Strategic Goals


Be Strategic

My friend, Kristie, has declared her new 30-day challenge.  She writes, “This month my challenge is to be up by 5 a.m. Monday through Friday. This goal is multifaceted. Not only do I want to get to work by 7 a.m., but there are things I want to do in the mornings before going to work. Examples: read my Bible, spend a few minutes talking to my husband, make my lunch so I can have healthy meals during the day, MAKE COFFEE!!!”

Making a public declaration like this is seriously effective.  Are you going to join the challenge? I’d love to hear from those of you who joined the 30-day challenge last month.  Let me know how you did.  I really am interested!  Simply leave a comment.  And while you’re at it, tell me what your challenge will be this month. Smile

When you are determining what your goal/challenge will be, remember to be realistic and strategic.  By “realistic,” I mean keep your goal reasonable and feasible and something that can be achieved all 30 days—and yet will still be a stretch for you.  My goal to eat at least three servings of nutrient-dense fruits and vegetables a day, with an emphasis on deep-colored, high-in-antioxidant foods, is reachable.  I admit that it would be better if I ate at least five servings, but I knew that that might be beyond my reach on occasion.  Furthermore, eating three servings a day is beyond what I do on a regular basis now, so the three servings will be an improvement.

By “strategic” I mean to devise a challenge that could possibly set off a series of positive changes in your life.  I gave an example of this in Tiny Actions That Make A Huge Difference.  The mother in that article chose to focus on keeping the kitchen table cleared—even though the rest of the house might be chaotic, the table would be clean and cleared.  After the first couple of weeks of maintaining this practice, she noticed that she was also becoming more diligent about keeping up with the laundry and putting it away and her husband was becoming inspired to take on some home improvement projects.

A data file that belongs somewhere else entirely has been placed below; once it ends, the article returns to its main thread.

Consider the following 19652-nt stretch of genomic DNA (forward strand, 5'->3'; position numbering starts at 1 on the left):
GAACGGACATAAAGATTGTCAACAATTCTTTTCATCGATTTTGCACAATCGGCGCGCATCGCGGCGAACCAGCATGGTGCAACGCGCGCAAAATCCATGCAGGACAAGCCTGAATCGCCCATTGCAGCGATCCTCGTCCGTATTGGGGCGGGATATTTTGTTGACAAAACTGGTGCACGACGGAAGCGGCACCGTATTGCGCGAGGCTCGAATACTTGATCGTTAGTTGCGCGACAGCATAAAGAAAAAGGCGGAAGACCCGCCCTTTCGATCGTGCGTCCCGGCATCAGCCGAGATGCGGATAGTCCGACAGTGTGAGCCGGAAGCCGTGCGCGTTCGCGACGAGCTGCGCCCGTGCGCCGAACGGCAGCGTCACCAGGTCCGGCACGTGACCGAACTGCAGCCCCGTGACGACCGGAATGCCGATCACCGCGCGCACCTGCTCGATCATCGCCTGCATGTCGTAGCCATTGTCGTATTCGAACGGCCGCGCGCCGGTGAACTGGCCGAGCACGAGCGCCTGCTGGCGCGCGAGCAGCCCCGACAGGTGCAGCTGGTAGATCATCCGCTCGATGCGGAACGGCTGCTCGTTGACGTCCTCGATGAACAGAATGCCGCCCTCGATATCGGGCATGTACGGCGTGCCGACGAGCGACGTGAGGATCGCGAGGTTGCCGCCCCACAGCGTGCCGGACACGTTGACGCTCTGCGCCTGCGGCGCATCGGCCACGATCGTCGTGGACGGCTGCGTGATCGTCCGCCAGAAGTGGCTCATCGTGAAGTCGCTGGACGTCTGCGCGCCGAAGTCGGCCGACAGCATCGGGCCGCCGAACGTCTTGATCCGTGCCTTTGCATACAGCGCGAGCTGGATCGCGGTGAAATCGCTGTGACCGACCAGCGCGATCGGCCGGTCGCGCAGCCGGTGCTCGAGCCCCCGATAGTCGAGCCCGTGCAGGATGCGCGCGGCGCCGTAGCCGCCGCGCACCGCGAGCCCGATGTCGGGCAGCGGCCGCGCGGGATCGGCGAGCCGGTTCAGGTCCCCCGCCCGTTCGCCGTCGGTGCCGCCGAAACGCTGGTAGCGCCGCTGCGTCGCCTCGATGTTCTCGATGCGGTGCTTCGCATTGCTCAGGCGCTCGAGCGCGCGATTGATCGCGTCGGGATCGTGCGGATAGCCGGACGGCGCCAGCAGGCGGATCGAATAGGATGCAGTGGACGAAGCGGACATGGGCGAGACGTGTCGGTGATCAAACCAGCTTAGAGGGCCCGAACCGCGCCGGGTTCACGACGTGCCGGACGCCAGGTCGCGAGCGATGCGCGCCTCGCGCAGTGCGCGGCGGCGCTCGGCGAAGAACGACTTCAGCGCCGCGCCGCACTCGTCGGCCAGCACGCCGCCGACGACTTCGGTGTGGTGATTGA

Kristie’s goal to get up earlier will touch off numerous positive effects for the whole family, not the least of which will be a greater sense of peace for everyone in the home because there won’t be that rushed up, harried frenzy in the morning.  But that’s not all.  She will eat healthier, she will save money (on her lunches), she will be more attune to God throughout her day, and she will build a greater sense of connectivity with her husband even though their lives are very busy.  Sounds very strategic to me.

As for my challenge to eat three healthy servings of fruits and veggies a day, that too is very strategic.  Obviously, I will be doing well by my body and mind (what’s good for the body is good for the brain!) by eating more nutritiously.  But there are other benefits, too.  To get lots of good, fresh vegetables, I will have to cook at home more and eat out less (I find it very difficult to find good vegetables in most restaurants).  That one effect should save a significant amount of money this month.  I also may discover some new foods and different cooking methods (I’ve already checked out a book on the Mediterranean diet that I have heard so much about).  I am hoping that I will become less attached to the “bad carbs” as my diet becomes more healthy and that my cravings will diminish (is it too optimistic to hope that they disappear?).

Have you given this much thought to your challenge?  Can you think of other areas of your life that may be affected if you are successful with your 30-day challenge?  Share your “strategy” with me in the comments below.  I look forward to hearing from you!

Photo compliments of Kathryn Decker-Krauth via Compfight

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